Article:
Soay sheep on St. Kilda
Professor Alastair Wilson
Professor of Evolutionary Biology
My research program studies this process of phenotypic evolution using approaches from evolutionary quantitative genetics, behavioural ecology, and life history theory.
Natural selection is expected to lead to evolution of fitness-related traits within populations provided that variation is due – at least in part – to genetic differences between individuals. However, while classical models of phenotypic evolution assume a clean separation of genetic and environmental effects (or “nature versus nurture”) the real world is often rather messier. I am particularly interested in understanding when and how ecological processes influence trait evolution. Current topics of research include:
- Maternal effects
- Phenotypic plasticity and genotype-by-environment interactions
- The genetics of growth and senescence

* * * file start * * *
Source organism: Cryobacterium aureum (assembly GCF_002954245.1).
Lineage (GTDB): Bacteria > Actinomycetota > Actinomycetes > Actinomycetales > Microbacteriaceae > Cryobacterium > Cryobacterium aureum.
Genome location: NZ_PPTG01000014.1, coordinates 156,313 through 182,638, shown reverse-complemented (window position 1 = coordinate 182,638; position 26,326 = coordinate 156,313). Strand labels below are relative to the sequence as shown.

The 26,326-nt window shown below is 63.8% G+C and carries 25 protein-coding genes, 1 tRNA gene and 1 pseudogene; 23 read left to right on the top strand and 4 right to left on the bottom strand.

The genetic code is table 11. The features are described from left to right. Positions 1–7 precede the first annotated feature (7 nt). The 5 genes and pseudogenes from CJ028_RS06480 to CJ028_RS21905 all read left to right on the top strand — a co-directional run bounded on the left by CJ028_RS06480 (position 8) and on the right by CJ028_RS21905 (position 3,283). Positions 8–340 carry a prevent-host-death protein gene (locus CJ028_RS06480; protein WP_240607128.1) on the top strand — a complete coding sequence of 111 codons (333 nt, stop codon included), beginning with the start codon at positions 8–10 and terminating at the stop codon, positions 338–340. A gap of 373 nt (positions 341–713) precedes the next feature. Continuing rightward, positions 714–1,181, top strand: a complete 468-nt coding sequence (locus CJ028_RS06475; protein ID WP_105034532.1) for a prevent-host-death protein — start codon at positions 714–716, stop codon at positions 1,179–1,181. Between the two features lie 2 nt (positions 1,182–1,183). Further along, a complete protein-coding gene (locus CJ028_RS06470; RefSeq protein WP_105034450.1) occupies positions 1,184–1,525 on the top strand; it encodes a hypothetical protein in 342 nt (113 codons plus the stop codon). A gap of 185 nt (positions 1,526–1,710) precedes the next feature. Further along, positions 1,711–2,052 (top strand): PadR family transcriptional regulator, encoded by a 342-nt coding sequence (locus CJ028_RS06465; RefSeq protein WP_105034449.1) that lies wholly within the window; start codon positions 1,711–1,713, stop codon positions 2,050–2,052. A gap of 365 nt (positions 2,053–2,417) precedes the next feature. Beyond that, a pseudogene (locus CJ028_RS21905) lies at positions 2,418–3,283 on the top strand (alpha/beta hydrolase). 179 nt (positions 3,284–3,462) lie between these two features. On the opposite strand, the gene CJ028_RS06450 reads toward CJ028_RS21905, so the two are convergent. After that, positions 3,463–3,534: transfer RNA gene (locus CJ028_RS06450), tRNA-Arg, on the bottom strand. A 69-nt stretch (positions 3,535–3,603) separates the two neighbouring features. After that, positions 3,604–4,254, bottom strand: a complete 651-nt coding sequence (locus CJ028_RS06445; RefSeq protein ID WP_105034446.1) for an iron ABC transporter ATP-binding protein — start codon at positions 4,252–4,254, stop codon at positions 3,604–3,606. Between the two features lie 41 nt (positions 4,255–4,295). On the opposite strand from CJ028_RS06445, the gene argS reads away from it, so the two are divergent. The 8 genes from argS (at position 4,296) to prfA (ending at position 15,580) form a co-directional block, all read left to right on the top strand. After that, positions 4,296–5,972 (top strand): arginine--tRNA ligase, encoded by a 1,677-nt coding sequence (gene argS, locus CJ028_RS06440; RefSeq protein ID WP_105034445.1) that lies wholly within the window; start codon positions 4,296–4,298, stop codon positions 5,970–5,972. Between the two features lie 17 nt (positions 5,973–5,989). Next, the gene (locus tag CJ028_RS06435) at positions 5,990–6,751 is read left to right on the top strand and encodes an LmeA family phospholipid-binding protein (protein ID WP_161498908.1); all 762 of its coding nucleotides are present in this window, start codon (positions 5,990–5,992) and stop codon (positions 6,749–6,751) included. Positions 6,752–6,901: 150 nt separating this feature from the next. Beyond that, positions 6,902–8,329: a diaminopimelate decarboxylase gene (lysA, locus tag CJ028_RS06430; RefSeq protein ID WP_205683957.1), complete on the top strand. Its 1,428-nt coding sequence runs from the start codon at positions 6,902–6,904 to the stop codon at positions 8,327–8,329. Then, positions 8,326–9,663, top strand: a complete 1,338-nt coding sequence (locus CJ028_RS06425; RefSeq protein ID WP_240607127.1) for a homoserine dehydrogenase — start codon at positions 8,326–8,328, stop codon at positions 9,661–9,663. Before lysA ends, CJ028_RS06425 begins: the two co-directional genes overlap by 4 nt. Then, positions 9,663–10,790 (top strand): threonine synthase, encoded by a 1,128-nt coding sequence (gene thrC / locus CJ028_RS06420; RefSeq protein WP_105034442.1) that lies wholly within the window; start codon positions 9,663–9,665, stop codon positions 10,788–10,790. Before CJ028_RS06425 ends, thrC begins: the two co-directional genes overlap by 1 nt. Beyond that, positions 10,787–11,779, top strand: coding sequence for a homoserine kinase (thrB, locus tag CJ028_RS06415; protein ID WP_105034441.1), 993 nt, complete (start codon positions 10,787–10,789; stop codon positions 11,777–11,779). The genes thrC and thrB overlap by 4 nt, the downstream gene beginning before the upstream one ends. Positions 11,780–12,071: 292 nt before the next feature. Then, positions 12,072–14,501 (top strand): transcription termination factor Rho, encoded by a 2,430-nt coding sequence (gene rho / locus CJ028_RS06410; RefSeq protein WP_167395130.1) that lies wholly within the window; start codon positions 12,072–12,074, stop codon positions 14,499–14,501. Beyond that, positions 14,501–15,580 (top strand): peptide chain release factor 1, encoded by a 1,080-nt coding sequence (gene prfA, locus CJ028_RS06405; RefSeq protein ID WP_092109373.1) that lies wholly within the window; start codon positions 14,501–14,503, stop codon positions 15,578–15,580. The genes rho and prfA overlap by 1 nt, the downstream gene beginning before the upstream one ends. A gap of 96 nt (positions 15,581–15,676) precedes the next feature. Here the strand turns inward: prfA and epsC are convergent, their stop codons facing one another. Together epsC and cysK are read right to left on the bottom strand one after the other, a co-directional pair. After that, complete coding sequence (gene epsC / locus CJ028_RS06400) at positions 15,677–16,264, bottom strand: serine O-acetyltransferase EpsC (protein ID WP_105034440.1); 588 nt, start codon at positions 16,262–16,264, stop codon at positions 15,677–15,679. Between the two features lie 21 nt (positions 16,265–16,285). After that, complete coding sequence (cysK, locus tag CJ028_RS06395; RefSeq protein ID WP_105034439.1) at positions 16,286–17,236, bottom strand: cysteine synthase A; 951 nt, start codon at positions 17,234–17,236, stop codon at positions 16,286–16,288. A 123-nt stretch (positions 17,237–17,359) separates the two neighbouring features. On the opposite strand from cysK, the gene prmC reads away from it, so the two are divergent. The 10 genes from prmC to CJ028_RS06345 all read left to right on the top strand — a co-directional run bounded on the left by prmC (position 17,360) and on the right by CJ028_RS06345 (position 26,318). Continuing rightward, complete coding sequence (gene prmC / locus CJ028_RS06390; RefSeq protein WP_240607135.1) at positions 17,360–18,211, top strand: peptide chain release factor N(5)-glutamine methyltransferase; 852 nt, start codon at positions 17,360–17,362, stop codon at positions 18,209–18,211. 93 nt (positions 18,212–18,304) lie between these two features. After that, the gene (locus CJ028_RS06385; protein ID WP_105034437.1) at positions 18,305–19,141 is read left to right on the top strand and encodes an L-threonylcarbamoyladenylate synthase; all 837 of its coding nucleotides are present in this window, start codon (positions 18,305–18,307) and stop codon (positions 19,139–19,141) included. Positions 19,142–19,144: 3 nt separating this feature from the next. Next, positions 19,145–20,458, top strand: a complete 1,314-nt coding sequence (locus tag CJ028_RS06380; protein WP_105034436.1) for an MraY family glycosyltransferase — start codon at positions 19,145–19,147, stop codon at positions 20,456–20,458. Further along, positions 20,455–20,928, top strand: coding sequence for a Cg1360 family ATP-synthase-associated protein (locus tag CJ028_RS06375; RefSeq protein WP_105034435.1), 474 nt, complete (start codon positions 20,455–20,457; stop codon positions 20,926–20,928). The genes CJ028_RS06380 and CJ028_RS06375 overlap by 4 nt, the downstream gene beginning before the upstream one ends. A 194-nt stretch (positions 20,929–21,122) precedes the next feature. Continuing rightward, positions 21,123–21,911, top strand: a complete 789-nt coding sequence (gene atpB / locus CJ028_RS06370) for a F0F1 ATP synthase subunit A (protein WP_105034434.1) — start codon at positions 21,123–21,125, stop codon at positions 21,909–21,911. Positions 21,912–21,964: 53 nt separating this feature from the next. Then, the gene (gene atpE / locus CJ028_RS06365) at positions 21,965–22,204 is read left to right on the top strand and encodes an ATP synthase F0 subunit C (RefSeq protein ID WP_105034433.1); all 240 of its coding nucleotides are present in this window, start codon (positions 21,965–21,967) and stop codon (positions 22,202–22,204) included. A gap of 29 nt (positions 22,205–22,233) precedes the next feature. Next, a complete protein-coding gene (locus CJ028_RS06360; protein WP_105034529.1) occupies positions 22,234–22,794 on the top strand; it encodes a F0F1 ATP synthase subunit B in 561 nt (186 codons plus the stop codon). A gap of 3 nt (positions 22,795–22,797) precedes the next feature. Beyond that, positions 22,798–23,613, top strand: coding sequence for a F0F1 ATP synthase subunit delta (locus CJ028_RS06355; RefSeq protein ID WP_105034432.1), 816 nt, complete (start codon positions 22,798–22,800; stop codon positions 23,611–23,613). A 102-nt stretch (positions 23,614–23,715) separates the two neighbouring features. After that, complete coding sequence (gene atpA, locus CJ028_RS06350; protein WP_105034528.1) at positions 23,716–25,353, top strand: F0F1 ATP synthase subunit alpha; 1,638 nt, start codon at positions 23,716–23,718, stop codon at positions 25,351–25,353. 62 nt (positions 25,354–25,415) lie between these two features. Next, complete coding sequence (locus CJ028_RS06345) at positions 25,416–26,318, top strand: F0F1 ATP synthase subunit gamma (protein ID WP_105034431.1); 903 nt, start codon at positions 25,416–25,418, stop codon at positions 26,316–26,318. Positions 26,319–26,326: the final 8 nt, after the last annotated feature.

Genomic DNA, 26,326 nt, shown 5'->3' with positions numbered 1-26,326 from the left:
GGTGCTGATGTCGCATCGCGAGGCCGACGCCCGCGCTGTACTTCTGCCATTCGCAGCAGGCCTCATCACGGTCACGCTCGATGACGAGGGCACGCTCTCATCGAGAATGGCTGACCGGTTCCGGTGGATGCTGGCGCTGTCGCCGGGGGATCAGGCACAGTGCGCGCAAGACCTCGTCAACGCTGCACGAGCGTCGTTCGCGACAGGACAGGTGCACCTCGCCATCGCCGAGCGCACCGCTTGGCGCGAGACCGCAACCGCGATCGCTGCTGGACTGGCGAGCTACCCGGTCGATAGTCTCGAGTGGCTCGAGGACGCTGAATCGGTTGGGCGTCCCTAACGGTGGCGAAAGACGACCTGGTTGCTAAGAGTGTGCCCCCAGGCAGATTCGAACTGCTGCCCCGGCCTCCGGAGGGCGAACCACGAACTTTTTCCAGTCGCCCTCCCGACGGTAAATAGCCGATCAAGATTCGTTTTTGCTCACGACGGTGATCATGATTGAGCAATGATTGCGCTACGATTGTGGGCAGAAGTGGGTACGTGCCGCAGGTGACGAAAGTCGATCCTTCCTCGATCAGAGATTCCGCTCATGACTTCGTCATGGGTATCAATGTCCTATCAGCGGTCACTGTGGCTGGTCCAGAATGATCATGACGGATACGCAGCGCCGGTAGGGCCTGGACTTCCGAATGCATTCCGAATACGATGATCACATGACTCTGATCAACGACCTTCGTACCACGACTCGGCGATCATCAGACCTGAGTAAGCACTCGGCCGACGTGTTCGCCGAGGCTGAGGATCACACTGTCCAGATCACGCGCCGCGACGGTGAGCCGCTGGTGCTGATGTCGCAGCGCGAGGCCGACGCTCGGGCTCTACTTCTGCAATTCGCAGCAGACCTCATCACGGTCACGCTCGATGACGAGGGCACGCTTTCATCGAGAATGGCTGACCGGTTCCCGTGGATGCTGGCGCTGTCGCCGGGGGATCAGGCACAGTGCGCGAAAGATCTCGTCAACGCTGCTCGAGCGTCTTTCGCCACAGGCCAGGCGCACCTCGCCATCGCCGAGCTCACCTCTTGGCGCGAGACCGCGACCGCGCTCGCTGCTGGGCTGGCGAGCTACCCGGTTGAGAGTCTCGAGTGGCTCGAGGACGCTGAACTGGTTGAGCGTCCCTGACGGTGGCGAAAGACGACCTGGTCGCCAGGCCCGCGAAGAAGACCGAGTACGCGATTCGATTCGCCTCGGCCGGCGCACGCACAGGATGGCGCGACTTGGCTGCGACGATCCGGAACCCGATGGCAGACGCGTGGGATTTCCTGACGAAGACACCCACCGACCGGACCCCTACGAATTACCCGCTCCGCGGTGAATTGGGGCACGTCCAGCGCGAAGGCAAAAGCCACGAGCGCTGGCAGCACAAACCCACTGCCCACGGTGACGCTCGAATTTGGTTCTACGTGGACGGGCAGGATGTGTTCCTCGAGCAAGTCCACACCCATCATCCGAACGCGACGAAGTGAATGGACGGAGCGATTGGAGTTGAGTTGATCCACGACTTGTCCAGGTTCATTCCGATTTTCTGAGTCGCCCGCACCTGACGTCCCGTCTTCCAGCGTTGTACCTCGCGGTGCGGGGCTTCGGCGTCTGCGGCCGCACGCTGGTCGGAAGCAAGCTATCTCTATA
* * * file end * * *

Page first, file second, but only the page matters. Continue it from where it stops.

- The evolution of aggression and social dominance
- Indirect genetic effects
- Quantitative genetic methods for use in wild populations
My empirical work uses data from animal populations collected both in the field and in the lab. Systems include the long-term studies of wild Soay sheep on St. Kilda and red deer on Rum, as well as experimental populations of freshwater fishes kept in our aquatic facility at CEC.
2015 BBSRC US partnering award - Combining mechanistic and evolutionary approaches to studying socially-induced stress in vertebrates.
2014 BBSRC responsive grant -Chronic stress response in vertebrates: The genetics of constraint and conflict.
2014 NERC Standard Grant -Evolution of phenotypic plasticity in an emerging pathogen
2009 BBSRC David Phillips Fellowship -The genetics of competition: does resource limitation constrain evolution?
2009 NERC Advanced Postdoctoral Fellowship - Interacting genotypes and the evolution of social environments.
2009 NERC project grant (as co-I) - The ecology of evolution: The role of environmental heterogeneity in evolutionary dynamics.
2006 NERC Postdoctoral Fellowship - Ontogeny, plasticity and phenotypic evolution in the wild.
- Josephine Pemberton, Edinburgh
- Loeske Kruuk, Edinburgh
- Michael Morrissey, St Andrews
- Gil Rosenthal, TAMU
- Ryan Earley, Alabama
- Tim Clutton-Brock, Cambridge
- Ken Wilson, Lancaster
- Derek Roff, UC Riverside
- Andrew McAdam, Guelph